Are you fit enough to hit the trail?

Is hiking one of your goals, enjoying the majestic views that only come from steadily working your way up a mountainside or feeling the accomplishment of reaching a destination or walking a certain distance? Is fitness one of the major concerns you have and you constantly wonder if you are fit enough?
Day walks and overnight hiking are certainly a great way not only to embrace a healthier life but also hiking in a group is social, encouraging and leads to improved mental wellbeing. But whether you decide to hike in a group or on your own, some preparation is usually involved. The amount of training you will need will depend on your current level of fitness and the type and difficulty of the intended hike. From experience we can tell you that the fitter and stronger you are, the more you will have time to enjoy the trail and the experience. So here are three suggestions to improve your fitness and make your expedition more enjoyable:

Strength
Strength training such as lifting weight and kettlebells, or body resistance training is one of the best ways to improve your physical strength, make lifting and carrying a rucksack easier and improve your ability to walk the hills!
Add the weights into a well-designed circuit, which is what we love, can target every major hiking muscle as well as improving your cardiovascular range. This type of training is designed for high repetition and causing fatigue by the 12th or 15th repetition. A basic hikers circuit should also take no more than 15 or 20 minutes to complete so it’s a great way to slot some strength training into a busy day.
A range of exercises need to incorporated into this type of routine that targets a range of upper, lower and core based exercises such as squats, pushups, lunges, and prone holds.
By adding some single leg or other functional training such as bosu balls into this type of training will improve will significantly improve your balance thereby making your walking agility much better.

Intervals
High-intensity interval training (HIIT) alternates short bursts of intense exercise with a recovery period. It is impossible to replicate 1000 metres of vertical ascent unless you live in the mountains, but pushing through a HIIT session will give you that added boost to your endurance and strengthen your muscles, particularly your lower body, thighs, calves, ankles etc helping them to adapt to rugged trails. Here are 3 interval ideas:

A HIIT circuit. Start with a 2:1 ratio of high to low intensity (eg: 20 seconds of intense exercise followed by 10 seconds of recovery).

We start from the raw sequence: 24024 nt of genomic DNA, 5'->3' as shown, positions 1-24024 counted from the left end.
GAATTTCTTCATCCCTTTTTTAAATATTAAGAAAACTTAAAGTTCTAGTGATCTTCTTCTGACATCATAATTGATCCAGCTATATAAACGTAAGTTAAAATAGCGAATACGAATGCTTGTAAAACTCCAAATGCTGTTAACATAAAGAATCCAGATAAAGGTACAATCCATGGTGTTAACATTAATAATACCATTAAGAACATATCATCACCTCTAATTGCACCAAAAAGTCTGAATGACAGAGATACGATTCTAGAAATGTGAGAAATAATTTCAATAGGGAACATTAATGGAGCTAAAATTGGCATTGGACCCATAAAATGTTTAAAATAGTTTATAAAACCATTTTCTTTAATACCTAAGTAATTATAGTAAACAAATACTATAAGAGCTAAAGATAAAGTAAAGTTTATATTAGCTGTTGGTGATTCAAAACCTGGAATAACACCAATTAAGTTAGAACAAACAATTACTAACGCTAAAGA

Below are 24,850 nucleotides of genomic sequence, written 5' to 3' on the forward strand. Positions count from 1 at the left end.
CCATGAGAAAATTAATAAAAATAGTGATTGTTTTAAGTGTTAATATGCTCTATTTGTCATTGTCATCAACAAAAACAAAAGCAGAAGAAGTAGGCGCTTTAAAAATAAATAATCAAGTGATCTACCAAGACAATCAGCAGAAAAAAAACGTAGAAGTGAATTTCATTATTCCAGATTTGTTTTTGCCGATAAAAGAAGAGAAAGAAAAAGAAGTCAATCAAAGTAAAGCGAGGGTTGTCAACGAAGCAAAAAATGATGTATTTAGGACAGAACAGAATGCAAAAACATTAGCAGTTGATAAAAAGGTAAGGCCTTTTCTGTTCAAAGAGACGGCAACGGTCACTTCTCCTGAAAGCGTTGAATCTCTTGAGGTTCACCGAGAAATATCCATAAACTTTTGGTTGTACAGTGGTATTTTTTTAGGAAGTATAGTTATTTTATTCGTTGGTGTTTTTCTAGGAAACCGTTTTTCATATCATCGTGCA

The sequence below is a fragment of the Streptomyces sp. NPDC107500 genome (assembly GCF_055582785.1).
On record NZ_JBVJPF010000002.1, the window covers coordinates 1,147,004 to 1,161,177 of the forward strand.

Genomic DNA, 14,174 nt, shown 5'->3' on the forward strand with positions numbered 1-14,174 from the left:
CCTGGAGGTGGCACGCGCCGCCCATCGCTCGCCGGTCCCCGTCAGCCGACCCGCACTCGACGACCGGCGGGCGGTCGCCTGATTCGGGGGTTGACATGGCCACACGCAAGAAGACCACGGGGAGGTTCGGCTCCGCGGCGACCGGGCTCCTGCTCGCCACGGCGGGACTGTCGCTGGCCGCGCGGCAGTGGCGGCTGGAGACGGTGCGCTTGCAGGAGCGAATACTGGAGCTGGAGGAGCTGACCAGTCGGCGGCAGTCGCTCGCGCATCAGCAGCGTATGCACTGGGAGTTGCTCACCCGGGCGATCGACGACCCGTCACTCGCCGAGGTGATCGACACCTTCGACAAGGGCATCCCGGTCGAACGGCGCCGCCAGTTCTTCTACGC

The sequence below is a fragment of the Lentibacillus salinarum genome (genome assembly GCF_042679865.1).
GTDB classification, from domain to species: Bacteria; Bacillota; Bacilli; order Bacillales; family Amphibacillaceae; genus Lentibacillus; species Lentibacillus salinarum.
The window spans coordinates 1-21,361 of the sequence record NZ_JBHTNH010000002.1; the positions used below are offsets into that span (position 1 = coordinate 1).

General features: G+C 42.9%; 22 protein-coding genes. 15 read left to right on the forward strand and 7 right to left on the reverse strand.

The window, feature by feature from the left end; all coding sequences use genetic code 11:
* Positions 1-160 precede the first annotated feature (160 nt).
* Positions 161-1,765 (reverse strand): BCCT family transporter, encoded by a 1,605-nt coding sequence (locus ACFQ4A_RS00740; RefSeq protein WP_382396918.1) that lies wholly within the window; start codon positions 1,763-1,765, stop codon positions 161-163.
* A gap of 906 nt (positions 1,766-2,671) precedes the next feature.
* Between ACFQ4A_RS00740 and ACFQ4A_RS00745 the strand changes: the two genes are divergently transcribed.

Skipping, Burpees, Jump squat, Speed skaters, Sprinting on the spot
Repeat 3-5 cycles.

Find a short hill and run or fast walk to the top, timing yourself to see how quickly you can get there. Repeat 4-8 times trying to beat your last time, slow walk back down to allow for recovery.
This is a particularly good session if you find some stairs that you can run, squat, lunge up and down them – stairs are the best!
Use a timer or a smartphone app to keep track of time and the number of rounds you’ve done.

If you want to do a multi-day hike or longer strenuous hikes then you have to do the distance and you have to practice walking. Begin with shorter, less strenuous trips with a daypack or light backpack. Nothing gets muscles ready for the trail better than the trail itself. Gradually increase the length, difficulty and elevation gain of your hikes and increase your backpack load.
Know your heart rate
If you are contemplating starting a fitness plan, take time first to get to know your heart rate. Prepare yourself by thinking how a good program is shaped like a pyramid – with the big bottom section as a lot of time in aerobic preparedness, building to the mass of endurance training in the middle and the tiny pinnacle of interval training perched on top. Your heart rate will vary depending on each of these zones and you should work out where you need to be to maximise your efforts, thereby getting the most out of your training time.
Getting into shape
How long does it takes to get into hiking shape depends on you. Obviously the better shape you’re in now, the faster you’ll be able to reach your goal. However always be patient and listen to your body because a torn tendon or other injury caused by overuse or strain will set you back further than ever. That being said, when you utilise your knowledge and train well, every effort you put in will pay in spades on the track when you get that feeling of achievement from summiting a mountain or completing a walk knowing that you couldn’t have achieved it before. Always give yourself a pat on the back for that!

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